Gibbons indicates that his statement to Reuters was based on discussions with TLI's customers and the TLI sales department in addition to his review of sales forecasts and actual orders. (Gibbons Dep. at 109, Ex. 55 of Defs.' Mem.). Plaintiffs maintain that TLI's "own internal documents reveal that [TLI] had nowhere near orders for 1.2 million units at the time of Gibbons' interview." See Pls.' Mem. at 71. In support of this proposition, Plaintiffs rely on TLI Open Order Reports dated February 26, 1993 and March 31, 1993 as well as internal forecast produced on March 15, 1993.

The Open Order Report dated February 26, 1993 contained only actual orders for the W32 prior to that date. This report did not *1031 account for the fact that TLI expected to receive more orders for the W32 after that date. Furthermore, the prospect of additional orders was strong in light of the fact that approximately 50% of TLI's sales in a quarter traditionally occurred in the last month of the quarter.[12]See Kirby v. Cullinet Software, Inc., 721 F. Supp. 1444, 1453 (D.Mass. 1989) (holding plaintiff's argument that modest sales in first quarter made it reckless for defendants to project 30% growth in same quarter not supported by record since evidence showed a majority of defendant's sales occurred at end of quarter). As for the March 31, 1993 Open Orders report and the March 15, 1993 forecast, both were prepared after Gibbons' interview with Reuters. Furthermore, the March 15, 1993 forecast was based on internal discussions, not with TLI's customers.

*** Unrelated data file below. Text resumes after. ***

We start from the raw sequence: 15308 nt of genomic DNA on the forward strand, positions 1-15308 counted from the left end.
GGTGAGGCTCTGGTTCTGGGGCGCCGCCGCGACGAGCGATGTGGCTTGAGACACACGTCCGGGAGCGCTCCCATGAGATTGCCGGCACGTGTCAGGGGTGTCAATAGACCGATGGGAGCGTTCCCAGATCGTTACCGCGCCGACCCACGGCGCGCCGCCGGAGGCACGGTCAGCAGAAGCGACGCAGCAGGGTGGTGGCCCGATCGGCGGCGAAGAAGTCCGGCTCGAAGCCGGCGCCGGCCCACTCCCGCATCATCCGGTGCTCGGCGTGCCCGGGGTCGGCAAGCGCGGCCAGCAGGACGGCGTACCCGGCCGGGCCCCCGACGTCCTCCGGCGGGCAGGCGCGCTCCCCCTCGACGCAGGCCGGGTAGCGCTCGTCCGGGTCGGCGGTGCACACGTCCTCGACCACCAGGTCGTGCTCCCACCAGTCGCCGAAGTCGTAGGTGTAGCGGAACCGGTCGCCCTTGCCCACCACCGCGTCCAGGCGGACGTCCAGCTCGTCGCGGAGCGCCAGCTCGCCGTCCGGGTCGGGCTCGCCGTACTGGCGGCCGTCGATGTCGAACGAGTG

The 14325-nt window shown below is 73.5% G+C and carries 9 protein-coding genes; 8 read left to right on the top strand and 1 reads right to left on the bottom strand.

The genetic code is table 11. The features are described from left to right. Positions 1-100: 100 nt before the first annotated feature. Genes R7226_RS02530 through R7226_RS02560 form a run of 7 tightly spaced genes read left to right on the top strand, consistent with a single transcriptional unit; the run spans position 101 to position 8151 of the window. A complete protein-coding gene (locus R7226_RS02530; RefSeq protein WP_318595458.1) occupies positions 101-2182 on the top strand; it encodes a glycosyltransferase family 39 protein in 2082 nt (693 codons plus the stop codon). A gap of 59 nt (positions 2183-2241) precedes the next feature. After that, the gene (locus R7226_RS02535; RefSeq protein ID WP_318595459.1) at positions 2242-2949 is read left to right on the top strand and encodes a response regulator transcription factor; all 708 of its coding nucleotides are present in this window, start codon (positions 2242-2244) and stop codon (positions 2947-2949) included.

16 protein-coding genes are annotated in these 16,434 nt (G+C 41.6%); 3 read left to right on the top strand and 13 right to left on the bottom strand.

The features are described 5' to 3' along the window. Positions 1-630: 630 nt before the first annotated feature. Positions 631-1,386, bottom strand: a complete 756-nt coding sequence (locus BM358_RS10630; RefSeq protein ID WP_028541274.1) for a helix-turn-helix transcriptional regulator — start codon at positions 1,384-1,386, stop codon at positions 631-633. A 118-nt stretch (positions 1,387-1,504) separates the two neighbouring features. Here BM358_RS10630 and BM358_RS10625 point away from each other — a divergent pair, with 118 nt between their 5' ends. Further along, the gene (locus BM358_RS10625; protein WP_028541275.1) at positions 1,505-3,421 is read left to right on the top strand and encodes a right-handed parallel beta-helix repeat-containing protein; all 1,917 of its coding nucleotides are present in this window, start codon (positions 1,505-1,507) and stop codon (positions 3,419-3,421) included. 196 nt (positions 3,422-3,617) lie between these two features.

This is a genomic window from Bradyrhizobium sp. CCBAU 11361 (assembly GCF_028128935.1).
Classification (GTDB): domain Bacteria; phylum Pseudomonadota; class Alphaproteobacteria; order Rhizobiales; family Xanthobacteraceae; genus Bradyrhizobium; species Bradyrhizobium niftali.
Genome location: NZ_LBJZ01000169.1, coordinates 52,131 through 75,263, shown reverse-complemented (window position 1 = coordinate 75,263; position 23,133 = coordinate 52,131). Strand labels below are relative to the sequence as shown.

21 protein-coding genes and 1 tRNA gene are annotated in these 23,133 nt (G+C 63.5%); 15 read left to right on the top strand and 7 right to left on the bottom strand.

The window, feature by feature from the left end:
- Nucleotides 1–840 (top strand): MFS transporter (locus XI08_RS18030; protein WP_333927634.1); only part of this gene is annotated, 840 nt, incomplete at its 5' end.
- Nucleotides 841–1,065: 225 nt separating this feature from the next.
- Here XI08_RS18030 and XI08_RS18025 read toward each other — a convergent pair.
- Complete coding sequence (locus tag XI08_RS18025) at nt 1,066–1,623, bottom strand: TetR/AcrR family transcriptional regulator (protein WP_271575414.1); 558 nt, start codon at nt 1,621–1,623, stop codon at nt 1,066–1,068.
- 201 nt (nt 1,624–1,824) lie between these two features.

In short, the evidence submitted by Plaintiffs is insufficient to show that Gibbons lacked a reasonable basis at the time of his statement to Reuters and Defendants could not foresee that its customers would experience delays in their own manufacturing facilities. "An inability to foresee the future does not constitute fraud." Eckstein v. Balcor Film Investors, 8 F.3d 1121, 1132 (7th Cir. 1993). Furthermore, "[o]n its face, the word `expects' limits [a] statement's potential to mislead." Pache v. Wallace, No. 93-5164, 1995 WL 118457 at *3 (E.D.Pa. March 20, 1995), aff'd, 72 F.3d 123 (3d Cir.1995). Accordingly, summary judgment will be granted in favor of Defendants on this claim.[13]